The dysregulation of innate intestinal immune responses against bacterial microbiota is believed to be highly involved in the onset and perpetuation of IBD. Intestinal epithelial cells constitutively express a range of pattern recognition receptors (PRRs), such as Toll-like receptors (TLRs) and nucleotide-binding oligomerization domain -like receptors (NLR) families, allowing them to sense the presence of the bacteria or its metabolites and initiate appropriate innate immune responses, usually by activating proinflammatory cytokine genes. One of mechanism of tolerance to enormous masses of intestinal bacteria was shown as spatial restriction of TLR. The fact that TLR expression limited to the basolateral surface of enterocytes located in the crypts [65] ensures that an immune response is only elicited when microorganisms intrude the host epithelial layer. A recent study investigating the surface expression of TLR in biopsy samples from patients with IBD compared with healthy individuals revealed upregulation of TLR-2 and TLR-4 in the terminal ileum, outside of the crypts, of patients with inactive and active UC [66]. On the other hand, intestinal macrophages typically do not express innate-immune receptor CD14 and are not capable of producing a large amount of proinflammatory cytokines against commensal microflora, which appeals to be a tolegenic mechanism within mucosa immune system. It has been shown that patients with CD had significantly higher number of these CD14+ macrophages compared with normal control subjects [67]. These findings suggest that augmented and improper immune responses to the commensal microbiota play a crucial role in IBD. Based on the theory, it is expected that aborted TLR signaling or its downstream adaptor molecule MyD88 pathway might attenuate intestinal inflammation. However, mice with genetic deficiency in TLR-4 or MyD88 exhibit increased severity of colitis and higher mortality rate accompanied with more apoptosis of epithelium and defective epithelial restitution in DSS-induced colitis model [68,69]. The findings in these mice models were comparable to those with starvation of commensal bacteria in DSS models [68], illustrating the crucial role of existence of commensal microbiota and TLR signaling in the maintenance of epithelium integrity. Thus, constitutive tonic sensing of microorganisms by pattern recognition receptors in epithelial cells maintains intestinal homeostasis. Overor understimulation of innate immune system results in uncontrolled mucosa inflammation.

The protective function of pattern recognition receptors are not limited to TLR as nucleotide binding and oligomerization domain-containing protein 2 (NOD2) was shown to exert similar effect in recent study. NOD2 is a cytoplasmic receptor involved in sensing bacteria cell wall components and regulating inflammatory processes. Association of single nucleotide Polymorphism or mutation of NOD2 with CD has been long known but how NOD2 increases susceptibility to CD remains unclear [70]. One hypothesis stated that the defect in the innate immunity due to NOD2 mutation allows intracellular bacteria to escape the first-line defense thereby leading to unrestricted gut bacterial growth and an enhanced adaptive immune response. There is supporting evidence for this theory that mice with NOD2 deficiency were shown to display altered microbiota composition and higher bacterial load in the terminal ileum and feces compared with wild-type counter parts [71]. Furthermore, a reduction in the production of alpha-defensins by Paneth cells related to NOD2 mutation was observed in patients with CD [72]. Other groups have realized that NOD2 deficient mice failed to downregulate TLR-2 signaling on antigens challenge and subsequent colitis developed [73]. Moreover, a recent study demonstrated that engagement of muramyl dipeptide (MDP), a NOD2 ligand, to its receptor downregulates TLR-3, TLR-4, TLR-5, TLR-9 responses as well as TLR-2 responses and protects mice from chemical-induced colitis [74].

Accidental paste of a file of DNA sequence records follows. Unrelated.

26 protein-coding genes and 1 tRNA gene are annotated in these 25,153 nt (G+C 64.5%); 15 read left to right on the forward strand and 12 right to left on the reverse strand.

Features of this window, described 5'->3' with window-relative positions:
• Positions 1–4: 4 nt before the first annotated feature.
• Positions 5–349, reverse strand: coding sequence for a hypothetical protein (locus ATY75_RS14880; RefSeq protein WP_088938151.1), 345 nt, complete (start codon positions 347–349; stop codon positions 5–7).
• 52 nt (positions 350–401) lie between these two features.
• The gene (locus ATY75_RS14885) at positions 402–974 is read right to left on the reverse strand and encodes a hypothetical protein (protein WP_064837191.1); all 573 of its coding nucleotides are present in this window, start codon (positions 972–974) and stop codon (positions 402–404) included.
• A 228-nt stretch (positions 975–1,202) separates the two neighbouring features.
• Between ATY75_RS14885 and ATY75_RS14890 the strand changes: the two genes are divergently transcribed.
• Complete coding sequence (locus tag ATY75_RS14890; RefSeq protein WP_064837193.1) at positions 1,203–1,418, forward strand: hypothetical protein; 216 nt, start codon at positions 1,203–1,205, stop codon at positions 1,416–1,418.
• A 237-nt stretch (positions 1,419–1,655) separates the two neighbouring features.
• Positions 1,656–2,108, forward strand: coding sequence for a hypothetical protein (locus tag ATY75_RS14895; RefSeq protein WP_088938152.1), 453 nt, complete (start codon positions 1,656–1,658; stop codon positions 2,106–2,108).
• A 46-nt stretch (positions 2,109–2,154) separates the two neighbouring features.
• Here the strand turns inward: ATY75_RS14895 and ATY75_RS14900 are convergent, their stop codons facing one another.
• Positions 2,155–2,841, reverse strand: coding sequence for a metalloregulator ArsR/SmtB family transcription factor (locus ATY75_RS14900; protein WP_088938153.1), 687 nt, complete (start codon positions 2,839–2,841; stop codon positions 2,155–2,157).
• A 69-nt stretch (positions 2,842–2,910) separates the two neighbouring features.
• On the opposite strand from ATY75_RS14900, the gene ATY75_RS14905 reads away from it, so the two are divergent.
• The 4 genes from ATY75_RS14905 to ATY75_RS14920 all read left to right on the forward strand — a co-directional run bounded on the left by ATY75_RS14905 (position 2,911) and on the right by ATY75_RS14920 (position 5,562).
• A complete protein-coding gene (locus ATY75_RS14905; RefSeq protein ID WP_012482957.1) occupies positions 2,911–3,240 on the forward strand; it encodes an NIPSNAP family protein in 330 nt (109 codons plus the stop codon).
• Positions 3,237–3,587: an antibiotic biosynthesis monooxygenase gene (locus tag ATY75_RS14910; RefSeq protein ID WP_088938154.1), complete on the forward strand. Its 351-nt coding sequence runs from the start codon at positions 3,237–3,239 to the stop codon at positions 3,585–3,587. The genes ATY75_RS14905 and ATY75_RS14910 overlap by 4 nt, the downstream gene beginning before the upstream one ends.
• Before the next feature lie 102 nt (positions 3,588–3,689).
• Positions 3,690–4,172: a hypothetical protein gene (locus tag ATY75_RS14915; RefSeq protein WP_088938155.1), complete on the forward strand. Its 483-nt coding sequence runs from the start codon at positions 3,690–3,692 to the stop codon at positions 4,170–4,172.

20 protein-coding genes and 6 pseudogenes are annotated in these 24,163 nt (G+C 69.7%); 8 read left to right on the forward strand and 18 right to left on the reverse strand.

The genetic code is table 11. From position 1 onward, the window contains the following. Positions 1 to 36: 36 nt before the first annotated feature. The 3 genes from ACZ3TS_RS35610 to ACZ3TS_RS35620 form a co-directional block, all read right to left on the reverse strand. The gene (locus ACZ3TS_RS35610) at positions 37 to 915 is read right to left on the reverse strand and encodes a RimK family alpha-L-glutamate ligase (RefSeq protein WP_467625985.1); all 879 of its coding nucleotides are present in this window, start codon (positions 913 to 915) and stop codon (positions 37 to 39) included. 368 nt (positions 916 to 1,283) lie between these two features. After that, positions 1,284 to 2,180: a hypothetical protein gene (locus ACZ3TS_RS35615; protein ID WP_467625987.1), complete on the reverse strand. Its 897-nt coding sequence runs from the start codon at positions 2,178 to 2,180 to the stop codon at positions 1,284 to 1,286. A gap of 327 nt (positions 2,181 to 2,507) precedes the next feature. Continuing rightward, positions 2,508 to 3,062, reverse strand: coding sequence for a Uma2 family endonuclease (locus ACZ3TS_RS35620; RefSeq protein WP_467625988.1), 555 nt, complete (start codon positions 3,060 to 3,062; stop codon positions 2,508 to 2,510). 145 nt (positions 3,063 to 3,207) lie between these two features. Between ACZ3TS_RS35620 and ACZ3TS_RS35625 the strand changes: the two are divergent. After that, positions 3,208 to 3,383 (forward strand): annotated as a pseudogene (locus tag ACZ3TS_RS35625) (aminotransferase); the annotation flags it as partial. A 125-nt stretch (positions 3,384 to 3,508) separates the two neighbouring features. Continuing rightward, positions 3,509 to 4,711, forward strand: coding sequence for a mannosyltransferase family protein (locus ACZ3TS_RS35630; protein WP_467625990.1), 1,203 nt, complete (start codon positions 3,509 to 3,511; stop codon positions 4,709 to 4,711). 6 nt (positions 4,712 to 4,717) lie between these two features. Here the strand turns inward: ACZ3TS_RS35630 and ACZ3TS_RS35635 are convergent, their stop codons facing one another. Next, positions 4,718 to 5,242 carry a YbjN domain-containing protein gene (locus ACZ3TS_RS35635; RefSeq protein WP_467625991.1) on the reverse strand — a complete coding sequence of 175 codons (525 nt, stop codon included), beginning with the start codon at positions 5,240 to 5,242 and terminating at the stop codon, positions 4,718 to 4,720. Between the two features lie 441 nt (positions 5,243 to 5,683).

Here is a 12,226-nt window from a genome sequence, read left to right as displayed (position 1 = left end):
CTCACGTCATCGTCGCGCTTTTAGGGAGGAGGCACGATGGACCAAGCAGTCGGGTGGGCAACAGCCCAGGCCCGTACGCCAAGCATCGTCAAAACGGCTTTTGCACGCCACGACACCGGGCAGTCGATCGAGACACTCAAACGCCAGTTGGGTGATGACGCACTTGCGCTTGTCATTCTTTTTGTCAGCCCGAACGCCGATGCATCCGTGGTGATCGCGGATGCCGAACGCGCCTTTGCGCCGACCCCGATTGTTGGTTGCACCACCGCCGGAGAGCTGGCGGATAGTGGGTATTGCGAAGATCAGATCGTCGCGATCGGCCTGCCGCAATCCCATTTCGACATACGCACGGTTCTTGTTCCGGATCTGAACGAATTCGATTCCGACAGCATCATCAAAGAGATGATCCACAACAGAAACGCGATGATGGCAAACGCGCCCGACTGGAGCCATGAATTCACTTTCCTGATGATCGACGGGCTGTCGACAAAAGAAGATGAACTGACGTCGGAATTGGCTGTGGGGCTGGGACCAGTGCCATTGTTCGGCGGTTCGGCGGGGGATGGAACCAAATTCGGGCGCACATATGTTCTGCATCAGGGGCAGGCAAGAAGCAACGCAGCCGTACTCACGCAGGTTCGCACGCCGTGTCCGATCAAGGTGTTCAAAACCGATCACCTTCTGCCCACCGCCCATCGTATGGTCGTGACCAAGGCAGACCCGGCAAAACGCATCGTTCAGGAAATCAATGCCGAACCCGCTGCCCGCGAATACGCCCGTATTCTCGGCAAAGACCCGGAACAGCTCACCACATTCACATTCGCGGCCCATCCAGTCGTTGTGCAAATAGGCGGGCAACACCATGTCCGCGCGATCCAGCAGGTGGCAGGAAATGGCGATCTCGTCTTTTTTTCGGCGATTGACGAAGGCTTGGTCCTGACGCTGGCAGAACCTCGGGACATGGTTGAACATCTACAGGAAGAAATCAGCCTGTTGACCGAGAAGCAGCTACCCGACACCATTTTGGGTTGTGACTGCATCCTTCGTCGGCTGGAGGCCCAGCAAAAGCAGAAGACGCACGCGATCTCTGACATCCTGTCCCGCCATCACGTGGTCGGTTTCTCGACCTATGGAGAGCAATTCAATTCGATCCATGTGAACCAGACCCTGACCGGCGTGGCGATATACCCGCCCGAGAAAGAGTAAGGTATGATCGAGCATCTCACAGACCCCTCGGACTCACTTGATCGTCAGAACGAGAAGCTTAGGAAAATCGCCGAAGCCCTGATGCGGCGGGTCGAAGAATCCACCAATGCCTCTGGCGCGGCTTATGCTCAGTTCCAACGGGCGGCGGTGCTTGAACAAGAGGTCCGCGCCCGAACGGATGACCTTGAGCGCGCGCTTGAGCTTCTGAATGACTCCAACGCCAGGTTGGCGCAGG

Although a large number of studies have shown that perturbation of bacterial communities and intestinal barrier dysfunction occur in IBD, there is controversy about whether dysbiosis is the starting point or just the consequence of inflammation. An interesting finding is that the richness of bacterial communities differs between noninflamed mucosa and fully inflamed tissue in IBD samples, with a decline of diversity from the former to the latter [75]. Therefore, it is also possible that inflammation precede the onset of dysbiosis and is the cause of the local decline in bacteria burden and diversity.

7. Conclusion

Inflammatory bowel disease, a multi-factorial disease, arises from complex interactions of environment factors, intestinal epithelium, immune system and genetic makeup of the host. The commensal microbiota are key players in the maintenance of intestinal homeostasis among various environmental factors. It is increasingly apparent that influence of the microbiota on intestine environment is bi-directional, both proinflammatory and regulatory. Balance between proinflammatory and anti-inflammatory signals is crucial in the prevention of pathogen infection and inflammation-mediated injury. In the past few years, tremendous progress has been made in our knowledge of interaction between gut microflora and immune system with the advance of modern molecular methods. Manipulation of the gut micorbiota to enhance the beneficial components represents a promising therapeutic measure in the treatment of various diseases. However, provided the fact of unsatisfactory response of current treatment modality in inflammatory bowel disease, the field is still in its infancy. A better understanding of microbiota and immune system interaction will lead to the development of new therapies to successfully relieve idiopathic inflammatory bowel disease in humans.